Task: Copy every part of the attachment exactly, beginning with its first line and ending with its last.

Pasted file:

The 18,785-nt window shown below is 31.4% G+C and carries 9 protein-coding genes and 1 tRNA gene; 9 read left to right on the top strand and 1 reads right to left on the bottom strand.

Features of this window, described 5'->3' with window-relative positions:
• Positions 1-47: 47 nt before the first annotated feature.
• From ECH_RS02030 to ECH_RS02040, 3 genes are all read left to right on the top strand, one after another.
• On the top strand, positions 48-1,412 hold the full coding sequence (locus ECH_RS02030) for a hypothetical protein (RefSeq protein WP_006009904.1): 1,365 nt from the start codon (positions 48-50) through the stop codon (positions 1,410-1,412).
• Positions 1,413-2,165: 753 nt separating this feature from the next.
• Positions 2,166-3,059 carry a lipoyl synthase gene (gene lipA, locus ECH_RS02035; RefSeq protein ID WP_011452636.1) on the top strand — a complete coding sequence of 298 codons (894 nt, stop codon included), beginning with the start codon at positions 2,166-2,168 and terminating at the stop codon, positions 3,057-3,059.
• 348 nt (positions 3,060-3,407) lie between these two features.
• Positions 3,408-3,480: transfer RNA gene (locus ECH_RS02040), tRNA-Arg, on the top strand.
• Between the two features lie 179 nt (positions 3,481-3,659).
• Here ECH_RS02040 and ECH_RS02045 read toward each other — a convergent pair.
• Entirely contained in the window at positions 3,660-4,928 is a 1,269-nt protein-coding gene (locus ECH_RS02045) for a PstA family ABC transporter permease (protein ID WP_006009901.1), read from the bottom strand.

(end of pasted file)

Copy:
The 18,785-nt window shown below is 31.4% G+C and carries 9 protein-coding genes and 1 tRNA gene; 9 read left to right on the top strand and 1 reads right to left on the bottom strand.

Features of this window, described 5'->3' with window-relative positions:
• Positions 1-47: 47 nt before the first annotated feature.
• From ECH_RS02030 to ECH_RS02040, 3 genes are all read left to right on the top strand, one after another.
• On the top strand, positions 48-1,412 hold the full coding sequence (locus ECH_RS02030) for a hypothetical protein (RefSeq protein WP_006009904.1): 1,365 nt from the start codon (positions 48-50) through the stop codon (positions 1,410-1,412).
• Positions 1,413-2,165: 753 nt separating this feature from the next.
• Positions 2,166-3,059 carry a lipoyl synthase gene (gene lipA, locus ECH_RS02035; RefSeq protein ID WP_011452636.1) on the top strand — a complete coding sequence of 298 codons (894 nt, stop codon included), beginning with the start codon at positions 2,166-2,168 and terminating at the stop codon, positions 3,057-3,059.
• 348 nt (positions 3,060-3,407) lie between these two features.
• Positions 3,408-3,480: transfer RNA gene (locus ECH_RS02040), tRNA-Arg, on the top strand.
• Between the two features lie 179 nt (positions 3,481-3,659).
• Here ECH_RS02040 and ECH_RS02045 read toward each other — a convergent pair.
• Entirely contained in the window at positions 3,660-4,928 is a 1,269-nt protein-coding gene (locus ECH_RS02045) for a PstA family ABC transporter permease (protein ID WP_006009901.1), read from the bottom strand.